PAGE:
New York Tax Office Loses Another Case Against Remote Company

Daily Tax Report: State provides authoritative coverage of state and local tax developments across the 50 U.S. states and the District of Columbia, tracking legislative and regulatory updates,...

By Gerald B. Silverman

A Colorado electronic data and document repository company isn’t liable for $204,000 in New York state taxes as a result of a decision by the Division of Tax Appeals on the taxation of out-of-state companies.

Catalyst Repository Systems Inc.'s receipts are derived from the performance of “services” under state tax law and must be allocated to the location where they are performed—Colorado, in this case—not to the customer’s location, the division said in its Aug. 24 decision ( In re Catalyst Repository Systems, Inc. , N.Y.C. Tax App. Trib., DTA No. 826545, 8/24/17 ).

The decision is significant because it’s the third of its kind in which the Department of Taxation and Finance has lost its case against an out-of-state company that provides automated services, Leah Robinson, partner and State and Local Tax Group lead at Mayer Brown LLP, told Bloomberg BNA.

“For decades, and continuing through this case, the Department of Taxation and Finance has taken the position that receipts from automated activities are ‘other business receipts’ to be assigned based on market, rather than being receipts from services assigned to where performed,” she said in an Aug. 31 email.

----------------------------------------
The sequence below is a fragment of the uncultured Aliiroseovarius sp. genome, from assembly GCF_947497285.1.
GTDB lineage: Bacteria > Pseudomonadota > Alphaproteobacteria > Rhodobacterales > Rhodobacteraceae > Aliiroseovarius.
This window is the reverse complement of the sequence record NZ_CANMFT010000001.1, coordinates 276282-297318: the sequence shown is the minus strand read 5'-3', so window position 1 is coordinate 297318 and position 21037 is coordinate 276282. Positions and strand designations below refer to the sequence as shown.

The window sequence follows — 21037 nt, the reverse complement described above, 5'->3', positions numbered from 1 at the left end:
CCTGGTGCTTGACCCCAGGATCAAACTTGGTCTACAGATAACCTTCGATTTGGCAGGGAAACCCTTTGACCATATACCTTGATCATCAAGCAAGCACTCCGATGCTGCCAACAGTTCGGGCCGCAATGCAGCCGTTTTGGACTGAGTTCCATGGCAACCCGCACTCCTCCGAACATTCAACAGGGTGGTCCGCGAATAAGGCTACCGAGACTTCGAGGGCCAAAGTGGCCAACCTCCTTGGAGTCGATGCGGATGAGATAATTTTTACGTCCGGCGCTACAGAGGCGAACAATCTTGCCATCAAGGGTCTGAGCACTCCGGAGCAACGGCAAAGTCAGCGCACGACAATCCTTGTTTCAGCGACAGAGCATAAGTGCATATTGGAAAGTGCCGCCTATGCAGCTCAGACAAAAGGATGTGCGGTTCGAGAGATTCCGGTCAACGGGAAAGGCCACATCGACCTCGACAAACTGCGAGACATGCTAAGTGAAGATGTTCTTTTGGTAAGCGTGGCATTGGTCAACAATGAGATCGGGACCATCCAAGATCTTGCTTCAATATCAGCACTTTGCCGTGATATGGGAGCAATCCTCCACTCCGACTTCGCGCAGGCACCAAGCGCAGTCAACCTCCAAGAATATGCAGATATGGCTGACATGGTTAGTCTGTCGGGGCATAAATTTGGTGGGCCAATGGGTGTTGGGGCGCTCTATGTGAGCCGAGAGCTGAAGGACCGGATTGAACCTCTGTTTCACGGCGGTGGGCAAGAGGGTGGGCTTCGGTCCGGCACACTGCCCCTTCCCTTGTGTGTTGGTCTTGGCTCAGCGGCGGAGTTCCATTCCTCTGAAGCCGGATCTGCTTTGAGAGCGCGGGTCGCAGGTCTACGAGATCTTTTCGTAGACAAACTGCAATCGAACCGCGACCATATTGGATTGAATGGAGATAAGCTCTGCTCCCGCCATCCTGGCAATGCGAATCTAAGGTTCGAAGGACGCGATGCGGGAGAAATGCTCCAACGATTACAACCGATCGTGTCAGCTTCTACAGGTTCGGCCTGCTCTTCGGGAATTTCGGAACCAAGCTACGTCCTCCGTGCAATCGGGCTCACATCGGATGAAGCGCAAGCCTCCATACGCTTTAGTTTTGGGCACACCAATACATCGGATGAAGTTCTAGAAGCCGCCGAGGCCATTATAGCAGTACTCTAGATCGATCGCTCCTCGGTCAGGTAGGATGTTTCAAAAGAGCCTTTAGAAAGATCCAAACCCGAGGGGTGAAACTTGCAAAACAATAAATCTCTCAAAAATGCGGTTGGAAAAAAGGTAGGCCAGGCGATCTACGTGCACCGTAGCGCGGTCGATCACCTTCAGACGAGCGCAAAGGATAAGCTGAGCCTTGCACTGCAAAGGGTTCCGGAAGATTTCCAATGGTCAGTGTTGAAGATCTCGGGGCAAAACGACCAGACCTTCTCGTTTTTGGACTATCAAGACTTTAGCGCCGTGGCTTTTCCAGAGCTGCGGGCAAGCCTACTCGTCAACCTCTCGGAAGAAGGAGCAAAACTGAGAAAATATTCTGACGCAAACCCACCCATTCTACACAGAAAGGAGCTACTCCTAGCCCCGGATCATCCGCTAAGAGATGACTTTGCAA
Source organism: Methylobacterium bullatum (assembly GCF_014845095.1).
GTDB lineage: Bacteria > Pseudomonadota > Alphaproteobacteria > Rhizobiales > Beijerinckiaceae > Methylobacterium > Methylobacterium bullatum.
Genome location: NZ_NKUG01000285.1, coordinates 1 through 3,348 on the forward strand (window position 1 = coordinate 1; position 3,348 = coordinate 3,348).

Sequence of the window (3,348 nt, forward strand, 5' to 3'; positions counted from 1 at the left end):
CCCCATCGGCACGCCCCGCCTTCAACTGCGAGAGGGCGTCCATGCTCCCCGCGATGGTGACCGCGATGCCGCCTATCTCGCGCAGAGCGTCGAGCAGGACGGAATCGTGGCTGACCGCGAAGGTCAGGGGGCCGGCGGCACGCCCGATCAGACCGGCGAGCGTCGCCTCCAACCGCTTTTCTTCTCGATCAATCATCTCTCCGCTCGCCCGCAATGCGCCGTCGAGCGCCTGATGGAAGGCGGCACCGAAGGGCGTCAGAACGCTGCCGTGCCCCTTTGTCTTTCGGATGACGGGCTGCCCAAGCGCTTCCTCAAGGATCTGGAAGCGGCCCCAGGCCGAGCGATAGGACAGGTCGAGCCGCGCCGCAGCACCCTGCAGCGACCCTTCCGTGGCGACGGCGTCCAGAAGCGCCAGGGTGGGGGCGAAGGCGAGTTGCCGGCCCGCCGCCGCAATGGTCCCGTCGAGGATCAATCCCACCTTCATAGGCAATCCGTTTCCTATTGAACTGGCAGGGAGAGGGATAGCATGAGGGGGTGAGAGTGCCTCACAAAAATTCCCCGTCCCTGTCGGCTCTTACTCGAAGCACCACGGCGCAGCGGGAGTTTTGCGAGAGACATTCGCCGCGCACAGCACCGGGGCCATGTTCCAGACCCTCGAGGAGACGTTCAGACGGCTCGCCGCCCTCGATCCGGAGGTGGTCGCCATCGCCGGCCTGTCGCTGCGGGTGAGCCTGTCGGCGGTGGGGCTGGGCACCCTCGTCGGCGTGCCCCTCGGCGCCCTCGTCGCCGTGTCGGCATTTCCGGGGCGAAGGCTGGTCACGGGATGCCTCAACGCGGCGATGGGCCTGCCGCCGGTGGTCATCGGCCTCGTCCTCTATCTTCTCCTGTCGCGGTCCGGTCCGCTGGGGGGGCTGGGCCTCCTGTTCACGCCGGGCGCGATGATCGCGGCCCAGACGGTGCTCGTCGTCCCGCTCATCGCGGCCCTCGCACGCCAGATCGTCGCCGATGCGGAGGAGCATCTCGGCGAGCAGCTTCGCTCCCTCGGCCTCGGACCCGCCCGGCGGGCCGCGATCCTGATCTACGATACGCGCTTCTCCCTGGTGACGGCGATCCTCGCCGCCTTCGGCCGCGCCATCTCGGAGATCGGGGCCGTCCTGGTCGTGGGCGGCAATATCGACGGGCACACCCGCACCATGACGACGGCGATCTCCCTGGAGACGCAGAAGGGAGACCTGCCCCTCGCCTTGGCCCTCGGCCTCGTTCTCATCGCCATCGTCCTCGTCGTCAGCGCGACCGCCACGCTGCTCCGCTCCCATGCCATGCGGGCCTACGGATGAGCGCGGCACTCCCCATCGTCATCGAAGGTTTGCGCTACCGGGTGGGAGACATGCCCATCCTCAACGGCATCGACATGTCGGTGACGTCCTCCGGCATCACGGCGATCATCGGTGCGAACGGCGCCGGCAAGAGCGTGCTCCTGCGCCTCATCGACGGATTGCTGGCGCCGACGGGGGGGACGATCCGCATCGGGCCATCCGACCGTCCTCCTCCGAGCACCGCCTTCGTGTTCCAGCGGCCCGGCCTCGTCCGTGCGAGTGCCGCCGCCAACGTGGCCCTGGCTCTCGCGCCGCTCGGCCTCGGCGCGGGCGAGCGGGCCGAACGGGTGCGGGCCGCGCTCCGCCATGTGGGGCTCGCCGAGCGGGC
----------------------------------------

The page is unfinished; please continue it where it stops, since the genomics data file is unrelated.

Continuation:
“This decision will be appreciated by out-of-state companies whose costs of performance are outside of New York,” she said.

Sourcing Receipts

Catalyst successfully argued that receipts from its services, which include litigation support through a data and document repository, are “services” under state tax law. As such, the receipts must be sourced to the location where they were performed.

The tax department argued that the receipts should be classified as “other business receipts” and sourced to the location of the customer.

“In this case, the services are performed in Colorado where petitioner’s servers and computer infrastructure as well as the majority of petitioner’s employees are located,” the appeals division said.

“Nonetheless, even if the receipts in issue are properly classified as `other business receipts,’ the fees are not earned in New York simply because the client is in New York,” it continued. “As stated, the activities that generate the fees are not earned in New York, but rather in Colorado.”

To contact the reporter on this story: Gerald B. Silverman in Albany, N.Y. at GSilverman@bna.com

To contact the editor responsible for this story: Jennifer McLoughlin at jmcloughlin@bna.com

For More Information

Text of the decision is at http://src.bna.com/r84.

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